The Coast Guard officials didn't mince words in declaring the decade-old acquisition program over. What lessons do they say they learned?
The Coast Guard’s $27 billion “Deepwater” acquisition program is dead.
Writing under the headline, “Deepwater R.I.P.” in the agency’s Service Lines publication, Rear Admiral Jake Korn, assistant commandant for acquisition and chief acquisition officer, said the agency’s ambitious but troubled program to modernize its marine and air assets that started in 2002 was now in its final days.
“The time has come for the U.S. Coast Guard to officially drop the Deepwater name from any reference to our acquisition portfolio,” Korn wrote in the report. “The active period of performance for the last line item under the Integrated Coast Guard Systems contract ends in January, and there will be no further work initiated.”
The Coast Guard is moving forward to fulfill its modernization goals in several ongoing asset modernization and replacement efforts, Korn added in the Dec. 8 article.
“Deepwater is officially dead – long live Coast Guard recapitalization,” Korn wrote.
The Integrated Deepwater Systems program began as a $17 billion multi-year procurement to produce much-needed cutters, patrol boats and other vessels and aircraft for the Coast Guard to replace its aging fleet. The prime contract was awarded to Integrated Coast Guard Systems, a joint venture owned by Lockheed Martin Corp. and Northrop Grumman Corp.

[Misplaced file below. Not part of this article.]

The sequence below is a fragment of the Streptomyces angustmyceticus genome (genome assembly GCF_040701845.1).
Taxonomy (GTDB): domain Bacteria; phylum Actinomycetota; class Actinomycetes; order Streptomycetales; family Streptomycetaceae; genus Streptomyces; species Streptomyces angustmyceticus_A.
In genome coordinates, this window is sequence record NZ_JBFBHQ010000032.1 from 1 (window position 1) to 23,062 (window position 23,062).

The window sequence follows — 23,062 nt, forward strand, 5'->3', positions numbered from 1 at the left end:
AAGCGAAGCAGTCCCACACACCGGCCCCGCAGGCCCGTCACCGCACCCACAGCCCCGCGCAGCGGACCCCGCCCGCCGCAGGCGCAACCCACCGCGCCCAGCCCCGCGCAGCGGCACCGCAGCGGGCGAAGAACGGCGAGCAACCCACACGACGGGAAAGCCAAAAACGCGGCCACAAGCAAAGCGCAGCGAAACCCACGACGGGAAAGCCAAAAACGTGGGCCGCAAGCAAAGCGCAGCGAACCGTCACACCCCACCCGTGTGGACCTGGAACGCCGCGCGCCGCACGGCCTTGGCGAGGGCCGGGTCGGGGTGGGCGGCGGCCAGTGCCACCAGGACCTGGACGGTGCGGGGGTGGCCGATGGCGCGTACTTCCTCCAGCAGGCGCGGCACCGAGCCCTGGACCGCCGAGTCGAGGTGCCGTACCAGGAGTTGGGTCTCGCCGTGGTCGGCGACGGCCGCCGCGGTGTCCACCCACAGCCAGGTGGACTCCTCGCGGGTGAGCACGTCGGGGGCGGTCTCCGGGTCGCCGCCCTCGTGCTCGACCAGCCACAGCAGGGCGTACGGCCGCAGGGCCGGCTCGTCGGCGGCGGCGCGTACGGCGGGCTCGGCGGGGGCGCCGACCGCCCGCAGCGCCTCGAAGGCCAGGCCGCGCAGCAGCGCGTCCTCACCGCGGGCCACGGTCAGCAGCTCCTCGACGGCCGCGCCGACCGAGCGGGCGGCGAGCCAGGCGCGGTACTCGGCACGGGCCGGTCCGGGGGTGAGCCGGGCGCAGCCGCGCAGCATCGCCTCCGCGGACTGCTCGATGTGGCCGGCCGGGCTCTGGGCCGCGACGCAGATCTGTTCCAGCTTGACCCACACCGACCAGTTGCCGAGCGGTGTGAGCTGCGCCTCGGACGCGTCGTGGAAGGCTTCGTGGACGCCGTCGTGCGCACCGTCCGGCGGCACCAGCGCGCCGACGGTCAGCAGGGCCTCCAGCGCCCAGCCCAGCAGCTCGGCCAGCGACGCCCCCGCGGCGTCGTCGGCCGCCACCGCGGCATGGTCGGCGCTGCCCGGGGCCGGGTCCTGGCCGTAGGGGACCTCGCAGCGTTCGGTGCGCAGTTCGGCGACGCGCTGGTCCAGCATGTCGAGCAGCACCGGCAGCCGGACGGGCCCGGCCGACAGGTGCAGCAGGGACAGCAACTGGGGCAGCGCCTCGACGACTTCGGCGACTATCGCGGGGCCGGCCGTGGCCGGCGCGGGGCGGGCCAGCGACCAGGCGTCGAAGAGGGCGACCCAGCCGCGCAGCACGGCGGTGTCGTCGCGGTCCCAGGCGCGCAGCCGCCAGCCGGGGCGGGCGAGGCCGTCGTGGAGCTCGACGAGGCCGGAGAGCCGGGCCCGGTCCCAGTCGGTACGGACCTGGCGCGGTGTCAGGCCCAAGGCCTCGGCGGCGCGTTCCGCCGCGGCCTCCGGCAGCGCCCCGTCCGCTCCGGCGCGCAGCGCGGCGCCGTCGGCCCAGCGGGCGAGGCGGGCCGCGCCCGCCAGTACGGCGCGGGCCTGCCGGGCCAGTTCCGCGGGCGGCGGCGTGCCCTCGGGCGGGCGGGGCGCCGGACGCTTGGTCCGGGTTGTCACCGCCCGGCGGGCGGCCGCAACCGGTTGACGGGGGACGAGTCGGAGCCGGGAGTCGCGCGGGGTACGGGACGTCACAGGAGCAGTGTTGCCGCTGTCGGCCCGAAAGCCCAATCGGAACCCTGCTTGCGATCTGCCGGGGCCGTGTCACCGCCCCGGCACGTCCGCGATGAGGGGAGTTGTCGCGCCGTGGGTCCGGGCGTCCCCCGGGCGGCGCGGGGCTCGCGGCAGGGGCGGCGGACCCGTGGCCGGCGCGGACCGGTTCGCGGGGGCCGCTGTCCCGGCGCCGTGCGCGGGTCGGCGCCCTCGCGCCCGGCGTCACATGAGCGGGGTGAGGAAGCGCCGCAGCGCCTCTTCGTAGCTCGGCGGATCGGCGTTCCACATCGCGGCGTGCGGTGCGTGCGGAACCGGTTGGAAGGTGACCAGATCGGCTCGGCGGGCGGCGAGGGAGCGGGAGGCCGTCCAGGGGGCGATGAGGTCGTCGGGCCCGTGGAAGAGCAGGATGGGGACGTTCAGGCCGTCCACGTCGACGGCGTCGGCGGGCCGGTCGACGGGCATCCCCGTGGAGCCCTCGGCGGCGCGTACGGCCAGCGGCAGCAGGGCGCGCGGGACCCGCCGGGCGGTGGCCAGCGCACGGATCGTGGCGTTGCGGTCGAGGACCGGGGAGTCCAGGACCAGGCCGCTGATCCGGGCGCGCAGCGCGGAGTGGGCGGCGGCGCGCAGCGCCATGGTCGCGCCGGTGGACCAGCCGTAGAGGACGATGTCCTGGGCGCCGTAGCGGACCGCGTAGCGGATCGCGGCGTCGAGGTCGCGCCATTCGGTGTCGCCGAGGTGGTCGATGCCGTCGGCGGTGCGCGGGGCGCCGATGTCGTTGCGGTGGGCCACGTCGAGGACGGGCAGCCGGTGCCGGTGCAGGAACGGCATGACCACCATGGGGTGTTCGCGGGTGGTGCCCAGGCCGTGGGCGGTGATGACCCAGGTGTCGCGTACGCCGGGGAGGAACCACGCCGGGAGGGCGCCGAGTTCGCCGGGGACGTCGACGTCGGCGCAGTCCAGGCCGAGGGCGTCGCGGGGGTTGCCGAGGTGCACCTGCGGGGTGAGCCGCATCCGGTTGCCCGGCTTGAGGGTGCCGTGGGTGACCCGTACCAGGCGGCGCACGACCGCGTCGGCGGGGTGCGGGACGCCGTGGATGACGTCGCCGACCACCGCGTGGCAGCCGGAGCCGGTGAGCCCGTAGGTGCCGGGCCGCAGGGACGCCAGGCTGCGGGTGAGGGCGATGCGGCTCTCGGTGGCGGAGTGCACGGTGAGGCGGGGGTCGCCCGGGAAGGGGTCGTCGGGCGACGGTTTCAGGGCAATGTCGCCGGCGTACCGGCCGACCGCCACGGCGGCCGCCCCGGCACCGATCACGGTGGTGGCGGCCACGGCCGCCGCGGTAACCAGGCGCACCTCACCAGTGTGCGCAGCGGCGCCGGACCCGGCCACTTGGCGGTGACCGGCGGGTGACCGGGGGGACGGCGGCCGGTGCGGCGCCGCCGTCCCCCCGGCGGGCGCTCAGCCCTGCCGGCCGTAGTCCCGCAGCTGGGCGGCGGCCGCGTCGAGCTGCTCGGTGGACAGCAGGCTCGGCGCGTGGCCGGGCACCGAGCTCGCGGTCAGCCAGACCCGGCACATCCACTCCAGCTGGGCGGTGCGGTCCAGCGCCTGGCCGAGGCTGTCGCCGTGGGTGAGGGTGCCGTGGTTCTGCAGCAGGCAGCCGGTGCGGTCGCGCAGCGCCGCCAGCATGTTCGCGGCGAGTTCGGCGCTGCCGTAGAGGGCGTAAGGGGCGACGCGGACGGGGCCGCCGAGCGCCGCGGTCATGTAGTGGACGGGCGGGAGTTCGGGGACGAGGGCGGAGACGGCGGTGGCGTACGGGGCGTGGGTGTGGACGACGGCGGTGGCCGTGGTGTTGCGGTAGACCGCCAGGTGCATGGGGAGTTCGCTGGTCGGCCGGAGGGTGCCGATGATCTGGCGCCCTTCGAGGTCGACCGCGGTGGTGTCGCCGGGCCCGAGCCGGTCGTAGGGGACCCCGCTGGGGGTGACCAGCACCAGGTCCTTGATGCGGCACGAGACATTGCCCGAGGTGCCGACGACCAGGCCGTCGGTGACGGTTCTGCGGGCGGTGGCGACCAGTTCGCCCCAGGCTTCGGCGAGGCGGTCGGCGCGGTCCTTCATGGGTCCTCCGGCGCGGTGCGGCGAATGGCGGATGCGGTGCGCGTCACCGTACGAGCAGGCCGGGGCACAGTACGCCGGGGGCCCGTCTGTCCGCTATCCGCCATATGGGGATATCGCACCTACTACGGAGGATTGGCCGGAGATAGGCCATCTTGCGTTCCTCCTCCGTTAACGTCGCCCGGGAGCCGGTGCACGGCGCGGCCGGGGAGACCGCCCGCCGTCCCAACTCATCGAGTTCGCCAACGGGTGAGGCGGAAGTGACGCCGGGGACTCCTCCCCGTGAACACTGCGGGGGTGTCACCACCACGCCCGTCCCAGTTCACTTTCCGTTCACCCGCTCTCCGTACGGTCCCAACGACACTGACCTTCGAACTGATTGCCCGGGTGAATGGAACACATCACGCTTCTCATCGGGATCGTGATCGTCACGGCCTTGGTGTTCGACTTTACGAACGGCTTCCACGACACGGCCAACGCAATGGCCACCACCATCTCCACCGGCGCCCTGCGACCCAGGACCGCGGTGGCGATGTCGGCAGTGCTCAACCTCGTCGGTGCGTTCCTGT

However, the agency got behind schedule, as costs rose and deadlines were pushed back. The Coast Guard rejected an initial delivery of 123-foot patrol boats, saying the boats were structurally unsound. The agency subsequently took over as lead systems integrator in 2007 and has continued procuring and deploying Deepwater assets. The Coast Guard sued Bollinger Shipyards earlier this year for its Deepwater work.
Korn said the Deepwater “umbrella” no longer serves the agency’s ongoing recapitalization needs.
“Deepwater was an innovative idea and in line with conventional wisdom at the time,” Korn wrote. “Moreover, the Coast Guard found ourselves in a position where all our surface assets were in need of recapitalization at nearly the same time, and we needed to elucidate the urgency of this problem. Deepwater was the solution.
“However, due to some well-publicized problems in execution, the Deepwater title now has negative connotations,” Korn continued. “In the end, the general consensus is that we ceded too much responsibility to the contractor, including some functions that should have been reserved for government employees.”
Nonetheless, he argued, the agency has “learned many hard lessons” and has collectively improved its acquisition expertise as a result of the Deepwater effort.
Furthermore, Korn said Deepwater was meant to be time-limited, while the need for recapitalization is ongoing.
Deepwater “had an artificial end date associated with it. This end date implied that the Coast Guard would be recapitalized, no further Acquisition Construction and Improvement funding would be needed, and all would be well,” Korn wrote.
Korn estimated that in meeting its overall asset recapitalization needs, the Coast Guard has achieved 25 percent to 50 percent of that goal.
However, Michael DeKort, a whistleblower who filed a False Claims Act lawsuit against the Deepwater contractors (partially settled in 2010), said the Deepwater problems have had negative impacts in terms of the agency’s ability to maintain a ready fleet.
“I applaud the Coast Guard ending the Lead Systems Integrator contract and taking over,” DeKort wrote in a blog entry on Jan. 4. “But don’t think for a second that is nearly enough. The fleet is in far worse shape than before Deepwater began.”